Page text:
What You Can Do
Palestinian Arab citizens of Israel make up nearly one-quarter of Israel's schoolchildren. Yet Palestinian Arab children receive an education that is inferior in nearly every respect when compared to Jewish children. Educated in schools run by the Israeli government but separated from Jewish children, Palestinian Arab citizen's schools are more crowded with fewer teachers per child, and in worse physical condition. Some schools lack libraries, counselors, and recreation facilities. Palestinian Arab school children get fewer enrichment and remedial programs, and special education services, than Jewish children receive. Many communities have no kindergartens for three and four-year-olds.
Palestinian Arabs experience discrimination at every level of the education system. As a result, they are three times as likely to drop out than Jewish children and rarely make it to university.
The Israeli government acknowledges that significant gaps exist between Jewish and Arab education but has done little to ensure that current government resources are allocated equally, and even less to address the legacy of generations of government discrimination in education against Palestinian Arab children.
The most recent and wide-ranging plan for educational reform, issued in January 2005 by the governmentís National Task Force for the Advancement of Education in Israel ("the Dovrat Commission") is notable for its failure to directly address government policies that discriminate against Palestinian Arab children: It continues to rely on criteria that are weighted against Palestinian Arab children, for example giving extra weight to new Jewish immigrants and Jewish immigrants from poorer countries when assessing need, and it lacks effective mechanisms to ensure that Ministry of Education foot-dragging and discriminatory use of discretionary authority do not continue to be powerful obstacles to equality in education. It also assumes that its reforms can be implemented without significantly expanding spending, despite past studies showing that overcoming the cummulative effect of past discriminatory policies will require major increases in spending. Yet even some relatively well-off Jewish localities participating in implementing the first stage of the Dovrat plan appear to be having difficulty covering the shortfalls in Ministry of Education funding for the required reforms. The few Palestinian Arab communities chosen to participate in the pilot program have significantly worse infrastructure, and even fewer local resources to draw upon to meet shortfalls.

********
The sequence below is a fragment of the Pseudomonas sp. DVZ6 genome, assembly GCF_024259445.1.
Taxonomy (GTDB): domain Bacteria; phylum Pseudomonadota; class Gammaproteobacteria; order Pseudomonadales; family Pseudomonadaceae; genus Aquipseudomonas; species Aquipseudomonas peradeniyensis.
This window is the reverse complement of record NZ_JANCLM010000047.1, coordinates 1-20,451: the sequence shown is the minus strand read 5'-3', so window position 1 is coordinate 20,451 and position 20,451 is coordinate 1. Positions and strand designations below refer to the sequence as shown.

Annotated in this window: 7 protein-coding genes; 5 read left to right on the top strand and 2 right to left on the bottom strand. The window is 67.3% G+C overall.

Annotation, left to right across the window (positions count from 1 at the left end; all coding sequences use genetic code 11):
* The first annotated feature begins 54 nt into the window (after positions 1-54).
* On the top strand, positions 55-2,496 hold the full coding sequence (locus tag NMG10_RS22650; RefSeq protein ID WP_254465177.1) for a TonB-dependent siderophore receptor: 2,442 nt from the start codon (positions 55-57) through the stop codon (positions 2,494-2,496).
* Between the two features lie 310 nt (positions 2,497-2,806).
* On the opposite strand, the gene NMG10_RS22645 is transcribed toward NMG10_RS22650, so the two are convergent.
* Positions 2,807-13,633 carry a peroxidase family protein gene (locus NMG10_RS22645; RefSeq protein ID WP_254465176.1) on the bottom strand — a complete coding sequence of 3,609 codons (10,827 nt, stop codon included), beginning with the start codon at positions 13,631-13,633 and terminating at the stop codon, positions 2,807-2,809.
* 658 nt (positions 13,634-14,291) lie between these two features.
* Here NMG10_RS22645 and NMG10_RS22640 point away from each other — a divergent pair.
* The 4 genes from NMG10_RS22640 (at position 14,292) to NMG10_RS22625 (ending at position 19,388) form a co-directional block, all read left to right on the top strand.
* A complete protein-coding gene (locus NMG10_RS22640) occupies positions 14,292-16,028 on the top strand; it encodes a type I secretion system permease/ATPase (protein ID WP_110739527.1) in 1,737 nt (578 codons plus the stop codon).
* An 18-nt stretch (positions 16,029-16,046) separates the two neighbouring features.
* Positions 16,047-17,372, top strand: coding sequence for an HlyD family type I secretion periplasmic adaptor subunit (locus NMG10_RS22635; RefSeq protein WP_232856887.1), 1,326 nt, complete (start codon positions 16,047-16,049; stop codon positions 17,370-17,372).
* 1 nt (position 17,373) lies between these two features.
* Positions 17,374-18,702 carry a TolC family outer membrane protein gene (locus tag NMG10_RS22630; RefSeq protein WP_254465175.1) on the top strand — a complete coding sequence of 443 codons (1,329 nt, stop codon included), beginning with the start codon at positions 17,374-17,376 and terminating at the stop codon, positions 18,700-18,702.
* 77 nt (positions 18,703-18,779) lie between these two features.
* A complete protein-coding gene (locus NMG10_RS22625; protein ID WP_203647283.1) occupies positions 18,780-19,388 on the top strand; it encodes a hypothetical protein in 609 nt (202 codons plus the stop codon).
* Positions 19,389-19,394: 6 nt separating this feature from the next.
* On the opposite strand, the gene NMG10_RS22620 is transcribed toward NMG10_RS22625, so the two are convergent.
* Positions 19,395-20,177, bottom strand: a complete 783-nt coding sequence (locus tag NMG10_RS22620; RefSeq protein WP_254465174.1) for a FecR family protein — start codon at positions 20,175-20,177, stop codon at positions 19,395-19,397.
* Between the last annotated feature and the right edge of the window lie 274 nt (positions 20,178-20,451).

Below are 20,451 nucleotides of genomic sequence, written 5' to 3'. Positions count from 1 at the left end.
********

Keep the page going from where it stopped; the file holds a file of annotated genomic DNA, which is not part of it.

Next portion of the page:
Israelís FY2006 budget, including the budget for education, will go before the parliament when the Knesset returns from its summer recess at the end of October 2005. Members of Knesset should ensure that the education budget does not discriminate against Palestinian Arab children, including by taking into account the need for affirmative action to compensate for past discrimination, and by actively monitoring Ministry of Education practices to ensure that the ministry allocates its resources fairly.
What you can do
Write to the Israeli Minister of Education
Urge the Ministry to adopt a non-discrimination policy in education, to allocate resources equally between Jewish and Arab schoolchildren, and to close the gaps between Jewish and Arab education. Click here for a sample letter.
Ms. Limor Livnat
Contact key members of the Israeli Knesset
Urge the Knesset to amend education laws to prohibit discrimination, to fully fund current plans to address inadequacies in Arab education, and to allocation additional monies to close existing gaps. Click here for a sample letter to the Knesset Speaker.
Ms. Dalya Itzik
Ms. Yuli Tamir
Mr. Michael Melchior
Ms. Shelly Yechimovich